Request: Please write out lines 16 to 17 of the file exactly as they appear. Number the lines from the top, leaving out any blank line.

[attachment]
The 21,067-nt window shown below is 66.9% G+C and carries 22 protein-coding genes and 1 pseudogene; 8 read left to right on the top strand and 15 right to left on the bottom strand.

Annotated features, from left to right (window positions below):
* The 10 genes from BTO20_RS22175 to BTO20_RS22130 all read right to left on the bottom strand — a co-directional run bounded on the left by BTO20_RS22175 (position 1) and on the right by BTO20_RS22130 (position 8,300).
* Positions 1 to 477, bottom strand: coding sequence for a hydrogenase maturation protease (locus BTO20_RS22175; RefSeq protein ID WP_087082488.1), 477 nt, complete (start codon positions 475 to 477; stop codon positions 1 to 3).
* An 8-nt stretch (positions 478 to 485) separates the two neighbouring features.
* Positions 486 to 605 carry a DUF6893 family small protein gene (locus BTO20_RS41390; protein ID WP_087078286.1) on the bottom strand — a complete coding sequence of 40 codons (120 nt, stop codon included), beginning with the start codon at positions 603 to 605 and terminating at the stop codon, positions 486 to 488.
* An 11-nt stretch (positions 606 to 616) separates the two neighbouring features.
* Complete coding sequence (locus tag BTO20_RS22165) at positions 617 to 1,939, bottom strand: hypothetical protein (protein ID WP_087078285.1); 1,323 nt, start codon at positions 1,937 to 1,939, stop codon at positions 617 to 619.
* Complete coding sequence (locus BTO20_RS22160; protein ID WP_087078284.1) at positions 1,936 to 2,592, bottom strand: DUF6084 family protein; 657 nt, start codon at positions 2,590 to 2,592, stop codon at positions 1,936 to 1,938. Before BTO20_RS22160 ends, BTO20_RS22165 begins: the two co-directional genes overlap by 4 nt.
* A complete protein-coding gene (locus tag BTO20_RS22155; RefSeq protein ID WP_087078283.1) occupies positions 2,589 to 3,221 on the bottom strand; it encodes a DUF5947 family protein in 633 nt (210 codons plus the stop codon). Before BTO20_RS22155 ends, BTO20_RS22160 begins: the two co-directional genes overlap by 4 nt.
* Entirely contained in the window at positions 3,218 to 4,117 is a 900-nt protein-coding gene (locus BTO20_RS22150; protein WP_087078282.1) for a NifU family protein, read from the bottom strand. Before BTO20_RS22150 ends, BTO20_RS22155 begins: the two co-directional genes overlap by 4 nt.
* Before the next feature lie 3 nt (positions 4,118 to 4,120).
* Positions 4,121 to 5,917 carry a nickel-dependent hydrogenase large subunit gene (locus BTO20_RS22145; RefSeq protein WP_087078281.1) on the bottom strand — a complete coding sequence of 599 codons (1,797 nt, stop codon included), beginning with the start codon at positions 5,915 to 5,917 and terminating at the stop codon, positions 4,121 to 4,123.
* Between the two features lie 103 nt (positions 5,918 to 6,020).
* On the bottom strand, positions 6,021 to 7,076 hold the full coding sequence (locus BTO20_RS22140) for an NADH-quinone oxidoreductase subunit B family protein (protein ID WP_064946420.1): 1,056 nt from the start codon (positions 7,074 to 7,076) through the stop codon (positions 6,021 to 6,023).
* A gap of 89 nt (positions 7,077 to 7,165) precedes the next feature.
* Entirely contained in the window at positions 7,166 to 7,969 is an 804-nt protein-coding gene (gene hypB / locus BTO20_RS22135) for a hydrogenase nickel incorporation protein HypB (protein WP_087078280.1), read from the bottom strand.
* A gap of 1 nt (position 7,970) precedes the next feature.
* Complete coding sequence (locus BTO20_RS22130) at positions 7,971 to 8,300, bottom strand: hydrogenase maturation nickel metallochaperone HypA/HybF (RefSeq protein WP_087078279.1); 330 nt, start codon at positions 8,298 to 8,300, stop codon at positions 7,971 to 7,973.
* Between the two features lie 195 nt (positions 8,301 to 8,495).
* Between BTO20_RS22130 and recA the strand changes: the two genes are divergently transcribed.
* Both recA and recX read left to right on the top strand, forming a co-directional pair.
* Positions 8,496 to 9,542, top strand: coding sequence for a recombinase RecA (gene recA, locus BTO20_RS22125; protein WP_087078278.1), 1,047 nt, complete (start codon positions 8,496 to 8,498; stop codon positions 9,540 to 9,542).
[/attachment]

* A gap of 89 nt (positions 7,077 to 7,165) precedes the next feature.
* Entirely contained in the window at positions 7,166 to 7,969 is an 804-nt protein-coding gene (gene hypB / locus BTO20_RS22135) for a hydrogenase nickel incorporation protein HypB (protein WP_087078280.1), read from the bottom strand.